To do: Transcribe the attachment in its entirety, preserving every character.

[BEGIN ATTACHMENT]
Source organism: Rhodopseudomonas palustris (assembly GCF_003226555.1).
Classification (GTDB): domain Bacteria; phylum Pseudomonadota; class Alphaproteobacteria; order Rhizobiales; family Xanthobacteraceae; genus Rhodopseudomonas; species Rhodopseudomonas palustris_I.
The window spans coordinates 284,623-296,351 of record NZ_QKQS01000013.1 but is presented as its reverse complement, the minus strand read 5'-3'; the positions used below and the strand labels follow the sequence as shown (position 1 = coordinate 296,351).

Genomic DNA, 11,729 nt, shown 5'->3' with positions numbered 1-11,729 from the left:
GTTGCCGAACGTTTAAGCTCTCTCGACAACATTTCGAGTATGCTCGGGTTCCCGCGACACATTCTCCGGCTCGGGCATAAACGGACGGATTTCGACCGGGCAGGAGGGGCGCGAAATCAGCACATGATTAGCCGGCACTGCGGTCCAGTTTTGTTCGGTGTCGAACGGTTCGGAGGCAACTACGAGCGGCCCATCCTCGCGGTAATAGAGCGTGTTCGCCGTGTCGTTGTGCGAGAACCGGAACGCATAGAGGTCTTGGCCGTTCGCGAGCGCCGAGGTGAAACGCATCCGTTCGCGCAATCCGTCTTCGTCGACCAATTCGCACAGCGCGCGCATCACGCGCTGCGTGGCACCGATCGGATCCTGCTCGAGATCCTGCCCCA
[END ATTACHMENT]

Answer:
Source organism: Rhodopseudomonas palustris (assembly GCF_003226555.1).
Classification (GTDB): domain Bacteria; phylum Pseudomonadota; class Alphaproteobacteria; order Rhizobiales; family Xanthobacteraceae; genus Rhodopseudomonas; species Rhodopseudomonas palustris_I.
The window spans coordinates 284,623-296,351 of record NZ_QKQS01000013.1 but is presented as its reverse complement, the minus strand read 5'-3'; the positions used below and the strand labels follow the sequence as shown (position 1 = coordinate 296,351).

Genomic DNA, 11,729 nt, shown 5'->3' with positions numbered 1-11,729 from the left:
GTTGCCGAACGTTTAAGCTCTCTCGACAACATTTCGAGTATGCTCGGGTTCCCGCGACACATTCTCCGGCTCGGGCATAAACGGACGGATTTCGACCGGGCAGGAGGGGCGCGAAATCAGCACATGATTAGCCGGCACTGCGGTCCAGTTTTGTTCGGTGTCGAACGGTTCGGAGGCAACTACGAGCGGCCCATCCTCGCGGTAATAGAGCGTGTTCGCCGTGTCGTTGTGCGAGAACCGGAACGCATAGAGGTCTTGGCCGTTCGCGAGCGCCGAGGTGAAACGCATCCGTTCGCGCAATCCGTCTTCGTCGACCAATTCGCACAGCGCGCGCATCACGCGCTGCGTGGCACCGATCGGATCCTGCTCGAGATCCTGCCCCA